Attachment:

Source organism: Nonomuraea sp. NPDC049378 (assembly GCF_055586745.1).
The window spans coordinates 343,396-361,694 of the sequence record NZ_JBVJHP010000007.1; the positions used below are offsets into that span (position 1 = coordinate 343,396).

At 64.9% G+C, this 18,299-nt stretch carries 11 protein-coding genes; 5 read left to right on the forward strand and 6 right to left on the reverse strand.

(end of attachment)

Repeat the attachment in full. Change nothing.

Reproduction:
Source organism: Nonomuraea sp. NPDC049378 (assembly GCF_055586745.1).
The window spans coordinates 343,396-361,694 of the sequence record NZ_JBVJHP010000007.1; the positions used below are offsets into that span (position 1 = coordinate 343,396).

At 64.9% G+C, this 18,299-nt stretch carries 11 protein-coding genes; 5 read left to right on the forward strand and 6 right to left on the reverse strand.